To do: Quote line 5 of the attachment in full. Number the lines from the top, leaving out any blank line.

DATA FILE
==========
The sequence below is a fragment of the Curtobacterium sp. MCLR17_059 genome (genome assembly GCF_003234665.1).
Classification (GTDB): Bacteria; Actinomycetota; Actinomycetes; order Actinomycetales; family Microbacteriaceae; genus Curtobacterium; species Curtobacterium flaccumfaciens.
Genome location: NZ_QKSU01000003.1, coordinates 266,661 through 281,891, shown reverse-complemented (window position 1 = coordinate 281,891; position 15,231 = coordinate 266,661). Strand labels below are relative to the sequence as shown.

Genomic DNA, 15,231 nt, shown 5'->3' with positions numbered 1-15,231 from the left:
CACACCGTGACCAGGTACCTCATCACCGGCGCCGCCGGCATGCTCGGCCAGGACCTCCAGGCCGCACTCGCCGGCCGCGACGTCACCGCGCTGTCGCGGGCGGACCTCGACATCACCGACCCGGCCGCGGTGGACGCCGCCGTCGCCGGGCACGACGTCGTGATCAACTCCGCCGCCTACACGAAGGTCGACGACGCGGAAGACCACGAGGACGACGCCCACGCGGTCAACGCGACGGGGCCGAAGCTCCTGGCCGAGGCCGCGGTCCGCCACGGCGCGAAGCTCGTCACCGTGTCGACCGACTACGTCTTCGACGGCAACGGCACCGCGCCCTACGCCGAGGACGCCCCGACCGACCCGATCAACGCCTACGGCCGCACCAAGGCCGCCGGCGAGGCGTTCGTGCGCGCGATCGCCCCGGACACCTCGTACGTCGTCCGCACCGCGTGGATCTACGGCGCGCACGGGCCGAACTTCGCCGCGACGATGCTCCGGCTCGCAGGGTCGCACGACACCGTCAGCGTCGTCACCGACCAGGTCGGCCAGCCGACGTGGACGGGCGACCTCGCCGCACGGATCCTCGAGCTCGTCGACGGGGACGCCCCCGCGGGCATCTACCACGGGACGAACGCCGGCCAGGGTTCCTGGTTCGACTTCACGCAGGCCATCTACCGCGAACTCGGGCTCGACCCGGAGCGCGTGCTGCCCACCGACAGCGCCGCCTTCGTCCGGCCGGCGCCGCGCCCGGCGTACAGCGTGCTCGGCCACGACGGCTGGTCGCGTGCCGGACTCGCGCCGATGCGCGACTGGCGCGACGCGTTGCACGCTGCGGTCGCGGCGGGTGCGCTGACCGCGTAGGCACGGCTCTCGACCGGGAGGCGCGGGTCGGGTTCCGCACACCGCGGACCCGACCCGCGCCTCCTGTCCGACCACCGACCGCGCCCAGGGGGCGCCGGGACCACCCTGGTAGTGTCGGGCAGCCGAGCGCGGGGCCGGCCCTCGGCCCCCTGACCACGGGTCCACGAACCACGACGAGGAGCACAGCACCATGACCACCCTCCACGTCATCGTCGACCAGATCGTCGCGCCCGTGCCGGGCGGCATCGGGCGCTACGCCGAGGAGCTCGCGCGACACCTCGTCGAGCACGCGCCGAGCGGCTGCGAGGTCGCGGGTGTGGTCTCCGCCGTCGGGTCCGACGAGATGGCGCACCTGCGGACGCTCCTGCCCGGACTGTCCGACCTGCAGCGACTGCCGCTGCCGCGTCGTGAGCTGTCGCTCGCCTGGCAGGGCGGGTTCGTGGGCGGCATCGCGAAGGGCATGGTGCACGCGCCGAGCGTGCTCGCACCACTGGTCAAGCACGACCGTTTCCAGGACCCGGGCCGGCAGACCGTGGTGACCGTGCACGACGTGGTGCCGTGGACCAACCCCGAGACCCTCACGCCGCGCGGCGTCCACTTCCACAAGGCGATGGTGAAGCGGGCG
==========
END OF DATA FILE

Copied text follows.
CACACCGTGACCAGGTACCTCATCACCGGCGCCGCCGGCATGCTCGGCCAGGACCTCCAGGCCGCACTCGCCGGCCGCGACGTCACCGCGCTGTCGCGGGCGGACCTCGACATCACCGACCCGGCCGCGGTGGACGCCGCCGTCGCCGGGCACGACGTCGTGATCAACTCCGCCGCCTACACGAAGGTCGACGACGCGGAAGACCACGAGGACGACGCCCACGCGGTCAACGCGACGGGGCCGAAGCTCCTGGCCGAGGCCGCGGTCCGCCACGGCGCGAAGCTCGTCACCGTGTCGACCGACTACGTCTTCGACGGCAACGGCACCGCGCCCTACGCCGAGGACGCCCCGACCGACCCGATCAACGCCTACGGCCGCACCAAGGCCGCCGGCGAGGCGTTCGTGCGCGCGATCGCCCCGGACACCTCGTACGTCGTCCGCACCGCGTGGATCTACGGCGCGCACGGGCCGAACTTCGCCGCGACGATGCTCCGGCTCGCAGGGTCGCACGACACCGTCAGCGTCGTCACCGACCAGGTCGGCCAGCCGACGTGGACGGGCGACCTCGCCGCACGGATCCTCGAGCTCGTCGACGGGGACGCCCCCGCGGGCATCTACCACGGGACGAACGCCGGCCAGGGTTCCTGGTTCGACTTCACGCAGGCCATCTACCGCGAACTCGGGCTCGACCCGGAGCGCGTGCTGCCCACCGACAGCGCCGCCTTCGTCCGGCCGGCGCCGCGCCCGGCGTACAGCGTGCTCGGCCACGACGGCTGGTCGCGTGCCGGACTCGCGCCGATGCGCGACTGGCGCGACGCGTTGCACGCTGCGGTCGCGGCGGGTGCGCTGACCGCGTAGGCACGGCTCTCGACCGGGAGGCGCGGGTCGGGTTCCGCACACCGCGGACCCGACCCGCGCCTCCTGTCCGACCACCGACCGCGCCCAGGGGGCGCCGGGACCACCCTGGTAGTGTCGGGCAGCCGAGCGCGGGGCCGGCCCTCGGCCCCCTGACCACGGGTCCACGAACCACGACGAGGAGCACAGCACCATGACCACCCTCCACGTCATCGTCGACCAGATCGTCGCGCCCGTGCCGGGCGGCATCGGGCGCTACGCCGAGGAGCTCGCGCGACACCTCGTCGAGCACGCGCCGAGCGGCTGCGAGGTCGCGGGTGTGGTCTCCGCCGTCGGGTCCGACGAGATGGCGCACCTGCGGACGCTCCTGCCCGGACTGTCCGACCTGCAGCGACTGCCGCTGCCGCGTCGTGAGCTGTCGCTCGCCTGGCAGGGCGGGTTCGTGGGCGGCATCGCGAAGGGCATGGTGCACGCGCCGAGCGTGCTCGCACCACTGGTCAAGCACGACCGTTTCCAGGACCCGGGCCGGCAGACCGTGGTGACCGTGCACGACGTGGTGCCGTGGACCAACCCCGAGACCCTCACGCCGCGCGGCGTCCACTTCCACAAGGCGATGGTGAAGCGGGCG